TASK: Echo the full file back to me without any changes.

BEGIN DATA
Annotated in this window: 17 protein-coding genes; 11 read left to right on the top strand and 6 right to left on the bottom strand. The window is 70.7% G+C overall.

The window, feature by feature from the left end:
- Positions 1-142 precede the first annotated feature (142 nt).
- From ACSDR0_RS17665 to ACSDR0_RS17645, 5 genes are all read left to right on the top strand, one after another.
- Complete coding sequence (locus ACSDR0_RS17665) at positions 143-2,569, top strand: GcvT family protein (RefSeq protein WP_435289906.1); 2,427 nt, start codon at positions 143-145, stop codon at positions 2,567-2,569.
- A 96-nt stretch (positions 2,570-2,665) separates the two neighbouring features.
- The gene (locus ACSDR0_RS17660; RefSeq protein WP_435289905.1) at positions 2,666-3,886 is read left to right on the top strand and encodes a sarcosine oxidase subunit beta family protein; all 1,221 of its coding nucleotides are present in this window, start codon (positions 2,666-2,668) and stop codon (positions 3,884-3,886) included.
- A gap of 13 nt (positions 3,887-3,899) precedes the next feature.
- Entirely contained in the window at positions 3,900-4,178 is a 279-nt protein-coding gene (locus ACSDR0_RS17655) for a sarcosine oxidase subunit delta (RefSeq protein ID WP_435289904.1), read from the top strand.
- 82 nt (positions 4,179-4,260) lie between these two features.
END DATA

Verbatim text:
Annotated in this window: 17 protein-coding genes; 11 read left to right on the top strand and 6 right to left on the bottom strand. The window is 70.7% G+C overall.

The window, feature by feature from the left end:
- Positions 1-142 precede the first annotated feature (142 nt).
- From ACSDR0_RS17665 to ACSDR0_RS17645, 5 genes are all read left to right on the top strand, one after another.
- Complete coding sequence (locus ACSDR0_RS17665) at positions 143-2,569, top strand: GcvT family protein (RefSeq protein WP_435289906.1); 2,427 nt, start codon at positions 143-145, stop codon at positions 2,567-2,569.
- A 96-nt stretch (positions 2,570-2,665) separates the two neighbouring features.
- The gene (locus ACSDR0_RS17660; RefSeq protein WP_435289905.1) at positions 2,666-3,886 is read left to right on the top strand and encodes a sarcosine oxidase subunit beta family protein; all 1,221 of its coding nucleotides are present in this window, start codon (positions 2,666-2,668) and stop codon (positions 3,884-3,886) included.
- A gap of 13 nt (positions 3,887-3,899) precedes the next feature.
- Entirely contained in the window at positions 3,900-4,178 is a 279-nt protein-coding gene (locus ACSDR0_RS17655) for a sarcosine oxidase subunit delta (RefSeq protein ID WP_435289904.1), read from the top strand.
- 82 nt (positions 4,179-4,260) lie between these two features.